Benjamin Lukoff
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Like S Mount Baker Boulevard, this street was created in 1907 as part of the plat of Mt. Baker Park, an Addition to the City of Seattle, filed by the Hunter Tract Improvement Company (Clare E. Farnsworth, president; C.W. Ferris, secretary; founded in 1905 by Farnsworth, J.C. Hunter, Daniel Jones, and F.L. Fehren) along with Rollin Valentine Ankeny and his wife, Eleanor Randolph Ankeny.

According to the Mount Baker Historic Context Statement, “Since Mount Baker Park was designed to be an exclusive single-family residential community, one of the early concerns of the Mount Baker Park Improvement Club was related to social issues, and what became known as the ‘Restrictions Committee’”:

[This committee] was involved in enforcing the restrictions contained in the deeds regarding single family housing only and the restrictive covenants that prevented non-whites from purchasing property in the area. The club passed a resolution stating that the club was against using any lot for clubs, schools, boarding or lodging houses, churches, charitable or religious societies or orders or for any other purpose than strictly detached family residences.

Discrimination in Mount Baker continued for decades, though it did eventually become a became a “locus for pushback against racial injustice.” The Seattle Star headlines below illustrate both the discrimination and early examples of resistance:

The first article, ‘Hunter Tract lots are not for colored people,’ appeared on April 2, 1909. An excerpt:

The owners of the Hunter tract, a fashionable residence addition overlooking Lake Washington, don’t intend to permit any colored people to build homes on their property.… F.H. Stone and Susie B. Stone are colored.… Arrangements were made by the Stones to erect a dwelling upon [their] lot. According to the officers of the investment company, it was then that they first discovered that the Stones were colored people.… [They] contended that if the Stones were permitted to build their dwelling and to occupy it, values of surrounding property would be decreased and a pecuniary hardship would therefore be worked upon the owners of the Hunter tract.

The case went to trial before Judge John F. Main. ‘No color line is drawn in Seattle’ appeared on November 6, 1909, the day after he rendered his decision:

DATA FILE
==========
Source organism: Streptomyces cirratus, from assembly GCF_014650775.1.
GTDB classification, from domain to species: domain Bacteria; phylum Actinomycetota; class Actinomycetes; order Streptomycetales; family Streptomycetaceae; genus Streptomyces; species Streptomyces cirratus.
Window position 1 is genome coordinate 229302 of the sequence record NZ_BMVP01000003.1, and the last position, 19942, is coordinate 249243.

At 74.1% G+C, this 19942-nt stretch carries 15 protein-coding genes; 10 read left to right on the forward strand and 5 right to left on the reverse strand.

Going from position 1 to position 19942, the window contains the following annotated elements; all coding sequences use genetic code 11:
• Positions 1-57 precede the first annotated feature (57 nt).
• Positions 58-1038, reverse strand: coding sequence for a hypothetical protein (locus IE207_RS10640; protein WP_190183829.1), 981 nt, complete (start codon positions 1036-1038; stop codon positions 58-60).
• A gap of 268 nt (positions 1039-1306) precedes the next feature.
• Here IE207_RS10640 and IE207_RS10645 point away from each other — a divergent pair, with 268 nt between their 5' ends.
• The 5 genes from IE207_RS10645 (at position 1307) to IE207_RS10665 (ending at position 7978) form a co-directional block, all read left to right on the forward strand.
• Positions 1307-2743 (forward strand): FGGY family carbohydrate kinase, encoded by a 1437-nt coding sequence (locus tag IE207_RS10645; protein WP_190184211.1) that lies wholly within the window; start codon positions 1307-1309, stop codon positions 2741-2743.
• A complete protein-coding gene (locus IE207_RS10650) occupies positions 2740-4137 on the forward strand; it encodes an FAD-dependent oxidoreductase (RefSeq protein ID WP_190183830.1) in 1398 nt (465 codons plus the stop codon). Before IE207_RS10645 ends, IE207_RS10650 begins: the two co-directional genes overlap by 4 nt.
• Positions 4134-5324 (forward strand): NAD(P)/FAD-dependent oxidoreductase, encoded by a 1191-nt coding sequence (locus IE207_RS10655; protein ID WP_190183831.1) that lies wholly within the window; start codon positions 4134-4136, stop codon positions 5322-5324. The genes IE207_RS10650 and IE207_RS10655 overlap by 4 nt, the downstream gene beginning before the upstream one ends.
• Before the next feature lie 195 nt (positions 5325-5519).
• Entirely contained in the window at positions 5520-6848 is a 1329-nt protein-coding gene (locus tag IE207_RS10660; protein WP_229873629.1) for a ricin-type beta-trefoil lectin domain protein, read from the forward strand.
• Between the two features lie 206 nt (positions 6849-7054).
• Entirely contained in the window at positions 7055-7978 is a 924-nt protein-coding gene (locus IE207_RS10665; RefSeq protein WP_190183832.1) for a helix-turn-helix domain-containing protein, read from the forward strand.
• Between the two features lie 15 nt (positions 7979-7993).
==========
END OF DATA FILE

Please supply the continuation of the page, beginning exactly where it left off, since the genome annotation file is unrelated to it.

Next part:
The incident of color or race cannot of itself annul the terms of a contract, and there is no Mason and Dixon’s line in the residence district of Seattle. Judge Main held, in substance, that no negro, because of his color, is legally barred from acquiring property and holding the same in the most exclusive community or from residing next door to his white neighbor.

Meanwhile, another related case was working its way through the courts. ‘Negro given right to live in Mt. Baker’ read the headline on February 1, 1910:

David Cole, a well-to-do negro bought [a lot] from the Hunter Tract company. The officials of the company did not know that he was a negro until he came to the office to get his deed. Daniel Jones, agent for the firm, tried to buy him off Cole insisted on having his deed and Jones refused to give it to him. Cole took the case to court and Judge Frater this morning decided that Jones must give Cole the deed. Jones immediately gave notice of appeal. Jones contended that Cole’s presence in the tract would lower property values from 40 to 50 per cent but Judge Frater held that a contract is a contract.

You can read more about the Stones’ and Cole’s cases in these by the Friends of Mt. Baker Town Center and HistoryLink.org, and read the actual decisions as well:

Advertisement for Mount Baker Park in the October 1, 1907, issue of The Seattle Star, headlined "There's Lots in Life"
Advertisement for Mount Baker Park in the October 1, 1907, issue of The Seattle Star

Hunter Boulevard S begins at Mt. Rainier Drive S and S Hanford Street and goes ¼ mile south to 38th Avenue S and S Spokane Street.

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